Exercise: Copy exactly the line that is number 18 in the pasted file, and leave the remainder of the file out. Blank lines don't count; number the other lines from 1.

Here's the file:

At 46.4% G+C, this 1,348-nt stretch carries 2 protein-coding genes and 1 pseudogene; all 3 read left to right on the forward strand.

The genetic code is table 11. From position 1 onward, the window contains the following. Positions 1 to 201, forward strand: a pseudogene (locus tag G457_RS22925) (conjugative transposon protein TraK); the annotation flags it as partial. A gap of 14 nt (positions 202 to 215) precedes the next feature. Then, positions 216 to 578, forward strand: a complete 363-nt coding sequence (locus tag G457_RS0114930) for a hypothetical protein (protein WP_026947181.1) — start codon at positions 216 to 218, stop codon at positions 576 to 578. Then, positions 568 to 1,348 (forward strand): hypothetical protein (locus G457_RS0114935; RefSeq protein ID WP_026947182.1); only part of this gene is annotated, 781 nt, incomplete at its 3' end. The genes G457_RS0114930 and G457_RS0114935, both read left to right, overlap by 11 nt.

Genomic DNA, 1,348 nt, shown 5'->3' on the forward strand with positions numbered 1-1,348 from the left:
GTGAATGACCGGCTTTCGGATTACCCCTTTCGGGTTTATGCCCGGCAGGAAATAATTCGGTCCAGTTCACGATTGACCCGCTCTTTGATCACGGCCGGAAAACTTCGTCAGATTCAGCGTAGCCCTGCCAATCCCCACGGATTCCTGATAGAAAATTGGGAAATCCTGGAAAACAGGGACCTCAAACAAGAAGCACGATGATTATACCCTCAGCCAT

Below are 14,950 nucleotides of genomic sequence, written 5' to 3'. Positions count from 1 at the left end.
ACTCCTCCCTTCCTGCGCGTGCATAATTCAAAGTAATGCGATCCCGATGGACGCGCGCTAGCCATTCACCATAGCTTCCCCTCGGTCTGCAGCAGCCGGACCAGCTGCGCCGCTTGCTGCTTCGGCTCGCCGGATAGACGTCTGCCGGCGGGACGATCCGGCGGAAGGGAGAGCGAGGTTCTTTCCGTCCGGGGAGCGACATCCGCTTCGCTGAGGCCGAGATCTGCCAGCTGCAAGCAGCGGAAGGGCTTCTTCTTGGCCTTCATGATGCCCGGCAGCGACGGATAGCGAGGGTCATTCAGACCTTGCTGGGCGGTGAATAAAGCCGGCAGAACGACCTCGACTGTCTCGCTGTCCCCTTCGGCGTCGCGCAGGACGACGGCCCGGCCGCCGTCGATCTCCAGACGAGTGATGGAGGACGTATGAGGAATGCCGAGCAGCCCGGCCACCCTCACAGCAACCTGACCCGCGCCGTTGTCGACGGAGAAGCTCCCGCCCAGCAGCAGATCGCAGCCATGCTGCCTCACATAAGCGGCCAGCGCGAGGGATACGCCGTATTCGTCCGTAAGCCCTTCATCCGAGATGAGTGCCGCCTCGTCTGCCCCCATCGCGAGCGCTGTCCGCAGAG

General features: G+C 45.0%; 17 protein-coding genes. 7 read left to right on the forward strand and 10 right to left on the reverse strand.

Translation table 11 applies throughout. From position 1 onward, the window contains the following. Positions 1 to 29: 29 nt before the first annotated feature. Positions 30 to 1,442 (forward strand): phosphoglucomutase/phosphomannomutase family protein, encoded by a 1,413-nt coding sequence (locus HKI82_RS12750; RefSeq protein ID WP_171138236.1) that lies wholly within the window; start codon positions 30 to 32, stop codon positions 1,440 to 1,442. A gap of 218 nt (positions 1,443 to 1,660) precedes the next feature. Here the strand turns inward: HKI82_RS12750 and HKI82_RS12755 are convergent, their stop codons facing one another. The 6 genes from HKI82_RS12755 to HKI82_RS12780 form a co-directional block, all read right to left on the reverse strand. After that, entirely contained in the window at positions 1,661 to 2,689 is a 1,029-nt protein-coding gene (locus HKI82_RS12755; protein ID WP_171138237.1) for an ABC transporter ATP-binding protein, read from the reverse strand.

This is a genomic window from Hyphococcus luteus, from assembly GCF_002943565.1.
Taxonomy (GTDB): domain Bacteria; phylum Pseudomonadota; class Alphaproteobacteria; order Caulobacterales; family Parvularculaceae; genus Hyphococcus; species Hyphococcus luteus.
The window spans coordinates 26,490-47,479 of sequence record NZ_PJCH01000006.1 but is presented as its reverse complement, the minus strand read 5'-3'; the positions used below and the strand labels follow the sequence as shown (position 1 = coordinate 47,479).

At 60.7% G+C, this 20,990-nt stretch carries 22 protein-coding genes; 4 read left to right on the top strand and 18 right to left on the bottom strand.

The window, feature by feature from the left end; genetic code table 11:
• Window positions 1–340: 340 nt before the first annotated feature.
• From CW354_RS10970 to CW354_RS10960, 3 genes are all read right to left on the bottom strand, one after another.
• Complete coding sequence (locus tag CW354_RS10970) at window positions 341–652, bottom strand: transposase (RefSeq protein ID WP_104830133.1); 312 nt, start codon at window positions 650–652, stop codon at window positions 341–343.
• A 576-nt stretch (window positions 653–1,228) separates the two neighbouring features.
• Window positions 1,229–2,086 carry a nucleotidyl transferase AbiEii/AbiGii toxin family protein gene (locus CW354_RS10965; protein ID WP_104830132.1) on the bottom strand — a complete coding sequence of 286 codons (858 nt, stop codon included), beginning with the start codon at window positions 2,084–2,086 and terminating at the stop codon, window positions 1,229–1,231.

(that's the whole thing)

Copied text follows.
• Window positions 1,229–2,086 carry a nucleotidyl transferase AbiEii/AbiGii toxin family protein gene (locus CW354_RS10965; protein ID WP_104830132.1) on the bottom strand — a complete coding sequence of 286 codons (858 nt, stop codon included), beginning with the start codon at window positions 2,084–2,086 and terminating at the stop codon, window positions 1,229–1,231.